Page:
It was late on a breezy, hot summer afternoon in June, when an old friend and I were walking home together, as we had been in the habit of doing for the past six months. Since we worked close to each other and we lived in the same apartment complex (because it was the only one in our small town), we had gotten into the habit of walking to and from work together every day down a stretch of The Delaware River that became the background to our relationship. Elijah would wait for me faithfully each day staring out at the moving water, even though he got off work about an hour earlier than I did most of the time.
Always the gallant type, I had first met Elijah in 8th grade some ten years ago, and after we went our separate ways for college, we were both surprised to discover that we each had moved back to the small town we had grown to love as kids. Since his wiry, nerdy days of high school, when everyone made fun of his freckled face and red hair, Elijah had grown into a strong, well-built and not unhandsome man. He was actually employed at our former high school, as the 11th and 12th grade biology teacher. He had studied biology in college and was now working through a master’s program at a local university in the time he wasn’t busy teaching or walking me home. I respected his knowledge of biology – I had minored in it myself – and it helped me to like him as a person even more. He was planning to work in research after finishing his master’s program.
As we walked by the Delaware River, Elijah said something that I would never forget and that would change the course of our lives forever. While I had always liked him as a smart, good-natured friend, I had never even considered him as ever being anything more. He and I had been in completely opposite circles in school. He was, as I said earlier, a complete nerd. He was the straight-A student that everyone in school hated. He never seemed to study, yet he aced every exam and paper we were assigned. I, on the other hand, could not care less about school at that time. I was too busy cheerleading, playing tennis, being in theatre and choir, and going to every party and dance I could get to, to even think about school, or, much less, to study. And, of course, my grades reflected this. I changed my ways in college, though, and studied business. I made tolerably good grades and eventually landed a stable job at a marketing firm that had a branch in our hometown.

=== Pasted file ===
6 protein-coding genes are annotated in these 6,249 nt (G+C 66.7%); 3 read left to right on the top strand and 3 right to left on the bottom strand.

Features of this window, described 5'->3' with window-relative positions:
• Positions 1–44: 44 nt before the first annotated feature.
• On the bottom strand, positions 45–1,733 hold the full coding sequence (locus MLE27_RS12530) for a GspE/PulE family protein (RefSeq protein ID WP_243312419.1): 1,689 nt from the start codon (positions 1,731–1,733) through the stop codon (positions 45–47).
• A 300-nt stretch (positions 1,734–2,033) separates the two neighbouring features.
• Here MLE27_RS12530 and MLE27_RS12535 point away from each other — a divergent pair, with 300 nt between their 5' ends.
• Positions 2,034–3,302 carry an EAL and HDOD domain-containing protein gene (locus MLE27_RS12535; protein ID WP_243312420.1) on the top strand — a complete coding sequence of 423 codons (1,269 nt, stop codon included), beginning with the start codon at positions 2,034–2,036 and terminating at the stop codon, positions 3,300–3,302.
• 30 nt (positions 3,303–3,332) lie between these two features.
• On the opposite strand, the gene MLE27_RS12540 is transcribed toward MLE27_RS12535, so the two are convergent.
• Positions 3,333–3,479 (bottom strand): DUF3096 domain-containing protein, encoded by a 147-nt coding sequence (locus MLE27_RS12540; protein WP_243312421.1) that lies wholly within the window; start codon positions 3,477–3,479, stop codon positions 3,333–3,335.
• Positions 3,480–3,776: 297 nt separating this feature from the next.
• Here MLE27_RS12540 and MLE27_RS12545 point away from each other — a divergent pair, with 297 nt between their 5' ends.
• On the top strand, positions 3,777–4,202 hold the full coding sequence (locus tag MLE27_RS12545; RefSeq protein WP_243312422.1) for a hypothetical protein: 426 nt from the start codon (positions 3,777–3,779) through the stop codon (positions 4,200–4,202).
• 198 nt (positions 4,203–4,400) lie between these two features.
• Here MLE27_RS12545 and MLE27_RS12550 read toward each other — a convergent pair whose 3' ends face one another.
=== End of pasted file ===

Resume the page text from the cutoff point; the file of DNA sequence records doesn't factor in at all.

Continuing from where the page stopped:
“Amelia, I have always admired you. Ever since I first met you, I hoped that one day I would marry you. I love you and I cannot imagine not having you in my life forever,” he said. I was taken aback by this heartfelt declaration of love but the river seemed unmoved as if this was just in the order of things. Even though everyone else in the town was convinced we were dating, and that it was a perfect match, we were not officially doing so. When I first moved back to town, I had met a guy at work, Bill, who I had dated up until about three months ago. Elijah certainly had known this, since we talked about everything on our daily walks. I was, therefore, even more surprised at his statement.
I had dated plenty of guys in college, but, now that I thought about it, I realized that no one had ever walked me home. No guy I knew would even consider waiting an hour after their job was over, just to walk with me, when they could be doing anything else instead. No one would offer me his coat in the cold or his sunglasses in the summer, like Elijah had done so often during our walks on the banks of The Delaware River when we usually seemed too cold or too hot. No guy had ever really respected me or showed me that he did care about me.
In sum, no one I knew was able to match the caliber of Elijah. He was unique. No one that I had ever dated had treated me like he did, had respected me, or had ever told me he loved me without wanting something in return. Elijah was rare. And, in the moments that seemed like days that he stood there waiting, patiently, for my reply, I realized what I guess I had known deep down all along – but had never really thought about. I loved him, too. And I told him so. The river said nothing but I felt sure that it had always known this too! Elijah was elated.
He smiled so much and shone with so much joy that even people we met on the way couldn’t help noticing his joy. He was truly and genuinely thrilled as the river moved slowly on. We continued our walk, but, instead of going straight on to our complex, we stopped by a park on the way. We sat there on one of the park benches for hours, talking, listening, and watching the Delaware roll on by. We were oblivious to everyone, everything, and even time itself.
Elijah did not try to kiss me, or treat me like any of my old boyfriends had done. He really respected me and his true love showed through. We simply talked and learned even more about each other. We were both enraptured and high on the moment. Before we knew it, it was well past dark, and I was getting tired. I rose to say that we should go home, since tomorrow was a work day. Then Elijah surprised me even more. He said that he had known all along how I felt, that he could tell that I loved him, even though I didn’t really know it myself. He moved to get up, too, but, instead, he kneeled, produced a beautiful ring from his pocket, and asked me to be his wife. I readily accepted this proposal, and we were wed some seven months later, there at that same, precious spot, beside the Delaware river, where I first fell in love with Elijah.